What if I’ve lost my faith?
Ask a Pastor
“What do you do when you think you’ve lost your faith?” – Omar, Life Center, Wash.
Kelly: It is a gift to me as a pastor to know that when we think that we have lost our faith the church community is there to carry us. God cares more about us than what we believe, and God is not going to leave anyone because they may have lost their faith.
In my lifetime there were times when my faith was weak, and I have experienced grief that felt too deep for me to carry. Somehow God always provided someone to bring hope and life.
It is important that I know that God does not need my faith, I do. God is gracious and accepting. I also believe that God is aware of those times when I am weak and when I may not believe, and it is for this very reason that Jesus comes into the world and gives us the Holy Spirit to comfort and stand by our side.
We live in a nation where there is a lot on television and popular mythology about being strong and heroic. Sometimes with faith it is enough to simply “be” and allow others to be for and with us. Sometimes it is enough to have the community carry our faith for us. What do you do when you think you’ve lost your faith? Know that you are not alone.
Anne: First of all, if this is something you’re personally struggling with right now, know that my thoughts and prayers are with you as you do. I also want to affirm that asking this question and engaging other people of faith in conversation is one of the healthiest ways to respond when you feel like you’ve lost your faith. It’s tempting to isolate ourselves when we feel this way, but being open and honest and saying, “I feel like I’ve lost my faith. Has this ever happened to you? What did you do?” is a powerful way to connect with the body of Christ and re-connect with God and faith.
I take a lot of comfort in Martin Luther’s Small Catechism explanation of the third article of the Apostles’ Creed: “I believe that by my own understanding or strength I cannot believe in Jesus Christ my Lord or come to him.” Basically, none of us would have faith or believe in God if we had to do it on our own. When my faith feels shaky, I pray for the gift of faith and look for that gift to come in unexpected ways. I talk to people I trust about how I’m feeling and the questions I’m wrestling with. As long as I continue to engage in my faith, even if it’s just to yell at God, I feel like I’m keeping my mind and heart open to being renewed in faith.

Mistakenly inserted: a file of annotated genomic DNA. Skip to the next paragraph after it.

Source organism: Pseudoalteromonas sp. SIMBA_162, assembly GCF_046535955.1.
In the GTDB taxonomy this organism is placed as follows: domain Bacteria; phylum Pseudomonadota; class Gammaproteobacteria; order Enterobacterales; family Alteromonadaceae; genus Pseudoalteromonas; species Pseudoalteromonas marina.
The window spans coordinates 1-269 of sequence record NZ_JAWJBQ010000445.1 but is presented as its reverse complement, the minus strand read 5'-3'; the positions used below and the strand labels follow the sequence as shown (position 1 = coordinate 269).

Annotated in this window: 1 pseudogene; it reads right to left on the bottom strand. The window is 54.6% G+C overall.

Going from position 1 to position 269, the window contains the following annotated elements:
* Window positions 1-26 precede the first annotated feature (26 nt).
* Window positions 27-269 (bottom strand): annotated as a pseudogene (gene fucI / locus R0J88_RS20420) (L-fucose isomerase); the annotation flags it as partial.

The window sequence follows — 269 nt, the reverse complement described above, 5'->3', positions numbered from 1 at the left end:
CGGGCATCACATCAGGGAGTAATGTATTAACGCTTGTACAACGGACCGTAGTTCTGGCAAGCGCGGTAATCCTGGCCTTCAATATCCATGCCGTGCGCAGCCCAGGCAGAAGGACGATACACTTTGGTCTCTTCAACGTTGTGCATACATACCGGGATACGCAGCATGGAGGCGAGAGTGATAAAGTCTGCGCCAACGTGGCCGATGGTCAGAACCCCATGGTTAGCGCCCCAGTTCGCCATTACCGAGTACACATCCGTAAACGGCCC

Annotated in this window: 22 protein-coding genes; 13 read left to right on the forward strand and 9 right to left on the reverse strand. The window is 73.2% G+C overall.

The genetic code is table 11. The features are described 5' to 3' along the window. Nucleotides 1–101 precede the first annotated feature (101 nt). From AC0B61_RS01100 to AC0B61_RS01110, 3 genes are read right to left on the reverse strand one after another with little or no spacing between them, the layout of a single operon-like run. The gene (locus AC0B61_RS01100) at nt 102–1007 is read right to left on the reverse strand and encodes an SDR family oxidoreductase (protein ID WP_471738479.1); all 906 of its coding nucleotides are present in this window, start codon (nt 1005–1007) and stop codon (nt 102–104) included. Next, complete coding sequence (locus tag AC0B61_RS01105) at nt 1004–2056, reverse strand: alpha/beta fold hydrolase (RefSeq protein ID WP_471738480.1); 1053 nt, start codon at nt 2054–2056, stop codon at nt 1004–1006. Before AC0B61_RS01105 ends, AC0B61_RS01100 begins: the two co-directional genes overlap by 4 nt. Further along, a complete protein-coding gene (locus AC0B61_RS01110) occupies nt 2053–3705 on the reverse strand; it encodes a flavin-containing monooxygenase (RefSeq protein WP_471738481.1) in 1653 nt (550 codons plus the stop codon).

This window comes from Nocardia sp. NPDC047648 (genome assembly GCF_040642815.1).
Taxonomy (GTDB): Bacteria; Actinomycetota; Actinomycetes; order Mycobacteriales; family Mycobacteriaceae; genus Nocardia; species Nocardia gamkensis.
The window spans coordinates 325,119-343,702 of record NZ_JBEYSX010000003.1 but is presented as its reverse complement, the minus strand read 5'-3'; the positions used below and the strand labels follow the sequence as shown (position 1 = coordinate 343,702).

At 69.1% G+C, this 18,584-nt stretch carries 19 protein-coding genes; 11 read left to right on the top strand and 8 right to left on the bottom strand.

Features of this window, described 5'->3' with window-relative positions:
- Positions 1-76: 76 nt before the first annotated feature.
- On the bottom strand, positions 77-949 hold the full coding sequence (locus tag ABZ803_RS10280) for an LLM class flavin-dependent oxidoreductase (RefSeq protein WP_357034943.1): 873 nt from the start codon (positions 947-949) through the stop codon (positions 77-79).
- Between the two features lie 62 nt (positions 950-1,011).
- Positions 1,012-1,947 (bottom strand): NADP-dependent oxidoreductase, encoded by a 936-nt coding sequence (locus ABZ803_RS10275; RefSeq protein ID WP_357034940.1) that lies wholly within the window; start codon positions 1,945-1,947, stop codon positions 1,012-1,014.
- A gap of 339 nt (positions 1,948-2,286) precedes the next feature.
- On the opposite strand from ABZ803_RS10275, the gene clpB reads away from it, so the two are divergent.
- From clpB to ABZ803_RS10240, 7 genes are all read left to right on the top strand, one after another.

Rosanne: It would be wonderful if we could assume that living a life of faith would always be positive. But the truth is that the life of faith includes both faith and doubt. It is in the moments of doubt that we feel as if we have lost our faith. Sometimes it is important to stop for a season doing the things you have always done with regard to church activities or your faith practices in order to give yourself time to reflect and think anew about faith and living. Sometimes it is important to start something new in your faith practices as you reflect on faith and living. Sometimes it is important to just keep on doing what you have always done, even if it feels strange, as you reflect on faith and living. Sometimes it is important to know that the community of faith holds you in prayer even as you may not be able to pray for yourself.
In doing whatever feels most appropriate for you, I hope that you have someone – a pastor, mentor, spiritual director or teacher – with whom you can trust to share your doubts, fears and concerns as you struggle with your own life of faith. This journey with and into doubt needs a companion.
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